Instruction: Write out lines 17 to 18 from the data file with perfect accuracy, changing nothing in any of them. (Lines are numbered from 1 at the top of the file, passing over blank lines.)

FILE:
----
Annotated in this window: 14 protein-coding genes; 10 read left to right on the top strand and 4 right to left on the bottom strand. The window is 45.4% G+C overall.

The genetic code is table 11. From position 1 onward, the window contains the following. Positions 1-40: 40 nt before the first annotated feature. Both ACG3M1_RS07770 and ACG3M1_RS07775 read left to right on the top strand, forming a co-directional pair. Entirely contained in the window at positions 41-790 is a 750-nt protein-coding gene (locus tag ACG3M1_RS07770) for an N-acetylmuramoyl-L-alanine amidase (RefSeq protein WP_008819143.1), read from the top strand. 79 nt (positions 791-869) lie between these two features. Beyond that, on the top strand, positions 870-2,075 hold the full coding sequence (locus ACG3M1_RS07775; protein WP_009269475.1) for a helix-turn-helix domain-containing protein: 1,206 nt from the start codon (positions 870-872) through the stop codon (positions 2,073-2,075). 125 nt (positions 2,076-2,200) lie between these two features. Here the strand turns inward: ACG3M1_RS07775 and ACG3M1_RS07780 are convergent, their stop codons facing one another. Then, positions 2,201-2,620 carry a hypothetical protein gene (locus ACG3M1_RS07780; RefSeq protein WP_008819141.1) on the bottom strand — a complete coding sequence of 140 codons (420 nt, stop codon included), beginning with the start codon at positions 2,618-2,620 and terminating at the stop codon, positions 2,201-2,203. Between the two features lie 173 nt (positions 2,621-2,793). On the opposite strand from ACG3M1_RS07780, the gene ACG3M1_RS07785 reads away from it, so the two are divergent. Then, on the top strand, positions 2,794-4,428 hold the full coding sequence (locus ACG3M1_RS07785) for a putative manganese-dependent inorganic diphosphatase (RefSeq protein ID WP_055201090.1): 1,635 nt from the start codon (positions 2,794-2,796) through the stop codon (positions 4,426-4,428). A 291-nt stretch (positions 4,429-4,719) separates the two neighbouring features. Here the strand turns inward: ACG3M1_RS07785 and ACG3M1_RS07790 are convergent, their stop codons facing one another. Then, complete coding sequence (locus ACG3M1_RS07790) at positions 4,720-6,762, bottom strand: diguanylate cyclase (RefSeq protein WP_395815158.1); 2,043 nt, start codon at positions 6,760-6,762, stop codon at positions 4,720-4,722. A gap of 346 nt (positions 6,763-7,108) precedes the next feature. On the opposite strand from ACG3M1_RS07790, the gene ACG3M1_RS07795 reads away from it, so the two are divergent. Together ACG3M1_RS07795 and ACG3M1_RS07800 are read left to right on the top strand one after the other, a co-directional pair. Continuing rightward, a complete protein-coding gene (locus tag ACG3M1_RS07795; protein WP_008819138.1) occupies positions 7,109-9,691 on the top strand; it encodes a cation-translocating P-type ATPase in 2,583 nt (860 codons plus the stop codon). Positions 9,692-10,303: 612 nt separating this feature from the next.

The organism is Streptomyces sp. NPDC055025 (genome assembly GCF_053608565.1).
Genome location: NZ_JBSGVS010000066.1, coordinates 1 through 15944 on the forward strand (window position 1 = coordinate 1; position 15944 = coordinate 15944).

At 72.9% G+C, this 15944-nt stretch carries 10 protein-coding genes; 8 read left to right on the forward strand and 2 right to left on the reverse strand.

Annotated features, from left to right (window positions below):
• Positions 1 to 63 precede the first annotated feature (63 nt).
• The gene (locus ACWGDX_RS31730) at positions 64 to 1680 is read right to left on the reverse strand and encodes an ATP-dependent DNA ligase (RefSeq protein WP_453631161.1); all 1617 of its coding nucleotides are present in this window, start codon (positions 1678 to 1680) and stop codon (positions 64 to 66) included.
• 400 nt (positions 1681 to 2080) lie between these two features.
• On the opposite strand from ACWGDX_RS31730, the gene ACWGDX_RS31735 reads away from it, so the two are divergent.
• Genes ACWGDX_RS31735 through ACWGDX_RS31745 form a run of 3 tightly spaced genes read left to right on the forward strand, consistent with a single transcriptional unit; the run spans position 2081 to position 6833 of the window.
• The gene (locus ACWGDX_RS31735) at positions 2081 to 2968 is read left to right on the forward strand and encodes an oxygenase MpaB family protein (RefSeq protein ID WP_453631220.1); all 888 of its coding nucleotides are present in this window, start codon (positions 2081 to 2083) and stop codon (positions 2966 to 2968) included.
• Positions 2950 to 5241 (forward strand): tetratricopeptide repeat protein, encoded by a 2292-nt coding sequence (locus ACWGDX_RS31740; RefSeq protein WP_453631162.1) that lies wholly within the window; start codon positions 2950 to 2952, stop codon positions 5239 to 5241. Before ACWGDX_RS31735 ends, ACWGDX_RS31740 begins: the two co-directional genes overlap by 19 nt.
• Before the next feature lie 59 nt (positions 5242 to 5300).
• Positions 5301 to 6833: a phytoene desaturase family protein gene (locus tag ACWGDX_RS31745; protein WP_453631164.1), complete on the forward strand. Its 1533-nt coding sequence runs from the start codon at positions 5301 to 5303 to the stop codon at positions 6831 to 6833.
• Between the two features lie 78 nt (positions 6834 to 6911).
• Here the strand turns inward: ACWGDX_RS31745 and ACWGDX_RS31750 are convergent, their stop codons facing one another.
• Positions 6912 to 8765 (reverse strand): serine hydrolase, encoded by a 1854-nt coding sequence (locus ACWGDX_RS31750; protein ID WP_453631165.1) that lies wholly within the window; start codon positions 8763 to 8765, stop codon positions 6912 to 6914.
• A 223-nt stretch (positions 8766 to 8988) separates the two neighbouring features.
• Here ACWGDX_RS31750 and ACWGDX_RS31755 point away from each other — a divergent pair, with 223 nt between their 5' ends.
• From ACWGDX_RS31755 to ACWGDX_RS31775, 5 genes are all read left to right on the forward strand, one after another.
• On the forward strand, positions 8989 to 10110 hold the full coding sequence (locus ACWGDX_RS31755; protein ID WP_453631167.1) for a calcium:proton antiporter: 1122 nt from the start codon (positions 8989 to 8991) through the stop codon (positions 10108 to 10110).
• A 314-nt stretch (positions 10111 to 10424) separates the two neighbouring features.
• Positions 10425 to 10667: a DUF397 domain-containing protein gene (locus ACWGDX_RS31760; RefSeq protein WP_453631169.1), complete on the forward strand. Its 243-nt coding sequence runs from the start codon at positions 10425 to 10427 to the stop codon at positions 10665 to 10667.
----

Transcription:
• Here the strand turns inward: ACWGDX_RS31745 and ACWGDX_RS31750 are convergent, their stop codons facing one another.
• Positions 6912 to 8765 (reverse strand): serine hydrolase, encoded by a 1854-nt coding sequence (locus ACWGDX_RS31750; protein ID WP_453631165.1) that lies wholly within the window; start codon positions 8763 to 8765, stop codon positions 6912 to 6914.